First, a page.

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Escher's Waterfall
Videos for Engineers

RF Cafe Video for Engineers - Escher's WaterfallMaurits Cornelis Escher, aka M.C. Escher (1898 – 1972), was a Dutch graphic artist known for his often mathematically inspired woodcuts, lithographs, and mezzotints. These feature impossible constructions, explorations of infinity, architecture, and tessellations. If you do a search on Escher's waterfall, you will find a lot of information that explains how his methods tricked the human brain to perceive something that is not what it appears to be. There are videos, physical models, computer models, paintings, drawings, and written theses. Even knowing that the image does not comport with real-life experience, figuring out exactly how the spoof is executed can be difficult - if not impossible (to some). In this video, a resourceful young man uses a physical model with a carefully placed camera to pull off the illusion using tinted water that appears to actually flow through the contraption. Lots of people responded to his video with ideas, but I'm not sure whether anyone actually got it right. Can you figure out how he did it?
 - RF Cafe  RF Cafe - Escher's Waterfall done in LEGO blocks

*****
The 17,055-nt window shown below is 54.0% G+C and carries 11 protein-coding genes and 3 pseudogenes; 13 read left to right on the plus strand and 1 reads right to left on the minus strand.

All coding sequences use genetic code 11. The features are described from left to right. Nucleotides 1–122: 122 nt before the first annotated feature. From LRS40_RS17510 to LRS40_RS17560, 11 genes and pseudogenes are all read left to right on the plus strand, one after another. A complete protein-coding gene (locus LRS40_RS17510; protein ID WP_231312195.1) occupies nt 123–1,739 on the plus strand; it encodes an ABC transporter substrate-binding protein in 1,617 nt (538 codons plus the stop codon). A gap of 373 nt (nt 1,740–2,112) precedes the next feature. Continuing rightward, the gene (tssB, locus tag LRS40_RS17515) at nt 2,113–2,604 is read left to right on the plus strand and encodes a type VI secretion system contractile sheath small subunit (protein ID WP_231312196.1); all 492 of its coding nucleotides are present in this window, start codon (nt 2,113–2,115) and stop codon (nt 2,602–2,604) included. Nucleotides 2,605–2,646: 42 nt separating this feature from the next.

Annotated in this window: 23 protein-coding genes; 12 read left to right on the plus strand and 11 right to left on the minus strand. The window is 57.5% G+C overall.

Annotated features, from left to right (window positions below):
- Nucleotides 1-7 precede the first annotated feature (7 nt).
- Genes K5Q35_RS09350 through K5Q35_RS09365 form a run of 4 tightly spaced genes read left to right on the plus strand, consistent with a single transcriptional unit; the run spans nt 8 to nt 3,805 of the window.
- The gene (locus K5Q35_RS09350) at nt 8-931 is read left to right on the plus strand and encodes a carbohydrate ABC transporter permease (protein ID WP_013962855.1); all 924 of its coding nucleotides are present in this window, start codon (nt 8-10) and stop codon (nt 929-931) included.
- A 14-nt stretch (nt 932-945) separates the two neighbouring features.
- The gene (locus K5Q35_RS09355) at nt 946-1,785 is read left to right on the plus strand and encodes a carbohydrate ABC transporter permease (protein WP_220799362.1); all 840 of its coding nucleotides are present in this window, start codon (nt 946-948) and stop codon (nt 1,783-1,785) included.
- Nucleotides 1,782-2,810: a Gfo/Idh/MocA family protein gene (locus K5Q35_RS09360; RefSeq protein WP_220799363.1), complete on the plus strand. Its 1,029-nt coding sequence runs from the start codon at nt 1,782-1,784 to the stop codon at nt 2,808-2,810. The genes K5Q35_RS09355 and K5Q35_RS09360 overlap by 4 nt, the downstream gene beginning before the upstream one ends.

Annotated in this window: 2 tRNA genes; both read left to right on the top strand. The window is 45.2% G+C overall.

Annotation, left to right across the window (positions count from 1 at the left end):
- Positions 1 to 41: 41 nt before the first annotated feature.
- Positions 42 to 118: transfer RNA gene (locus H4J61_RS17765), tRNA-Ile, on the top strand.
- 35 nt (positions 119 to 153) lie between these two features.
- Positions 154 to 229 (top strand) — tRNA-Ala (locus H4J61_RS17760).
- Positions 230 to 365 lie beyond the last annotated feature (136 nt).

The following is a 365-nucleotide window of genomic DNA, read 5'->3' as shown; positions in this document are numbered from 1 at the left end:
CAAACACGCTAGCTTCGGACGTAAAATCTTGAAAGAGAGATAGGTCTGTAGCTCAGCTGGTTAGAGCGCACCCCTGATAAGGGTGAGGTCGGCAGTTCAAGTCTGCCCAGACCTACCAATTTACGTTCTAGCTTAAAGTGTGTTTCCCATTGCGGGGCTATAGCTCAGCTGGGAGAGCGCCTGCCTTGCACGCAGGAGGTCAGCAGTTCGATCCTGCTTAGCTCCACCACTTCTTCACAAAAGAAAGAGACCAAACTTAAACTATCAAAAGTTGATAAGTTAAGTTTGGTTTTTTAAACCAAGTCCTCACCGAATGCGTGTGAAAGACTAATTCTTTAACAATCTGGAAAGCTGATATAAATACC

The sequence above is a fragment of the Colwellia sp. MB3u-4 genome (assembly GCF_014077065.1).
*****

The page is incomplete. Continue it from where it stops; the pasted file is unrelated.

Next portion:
Escher's Original Lithography  Escher's Waterfall in LEGO Blocks

by Andrew Libson 

Escher's Waterfall Video

 

Escher's Waterfall 3-D Computer Simulation

Escher's "Relativity"

Here is another works of Escher called "Relativity." This was created by artist Bryan Peele from cutting and folding a single 8 x 1" sheet of card stock.

RF Cafe - Escher's "Relativity" Card Stock Folding by Bryan Peele     RF Cafe - Escher's "Relativity" Closeup, by Bryan Peele     RF Cafe -  Escher's "Relativity" by Bryan Peele

All M.C. Escher works copyright © Cordon Art - Baarn - Holland.

M.C. Escher™ is a Trademark of Cordon Art B.V.

Videos for Engineers - RF CafeThis archive links to the many video and audio files that have been featured on RF Cafe.

| 1 | 2 | 3 | 4 | 5 | 6 | 7 | 8 | 9 | 10 | 11 | 12 | 13 | 14 | 15 |

| 16 | 17 | 18 |19 | 20 | 21 | 22 | 23 | 24 | 25 | 26 |

Posted May 3, 2011

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About RF Cafe

Kirt Blattenberger - RF Cafe Webmaster

Copyright: 1996 - 2024

Webmaster:

    Kirt Blattenberger,

    BSEE - KB3UON

RF Cafe began life in 1996 as "RF Tools" in an AOL screen name web space totaling 2 MB. Its primary purpose was to provide me with ready access to commonly needed formulas and reference material while performing my work as an RF system and circuit design engineer. The World Wide Web (Internet) was largely an unknown entity at the time and bandwidth was a scarce commodity. Dial-up modems blazed along at 14.4 kbps while tying up your telephone line, and a nice lady's voice announced "You've Got Mail" when a new message arrived...

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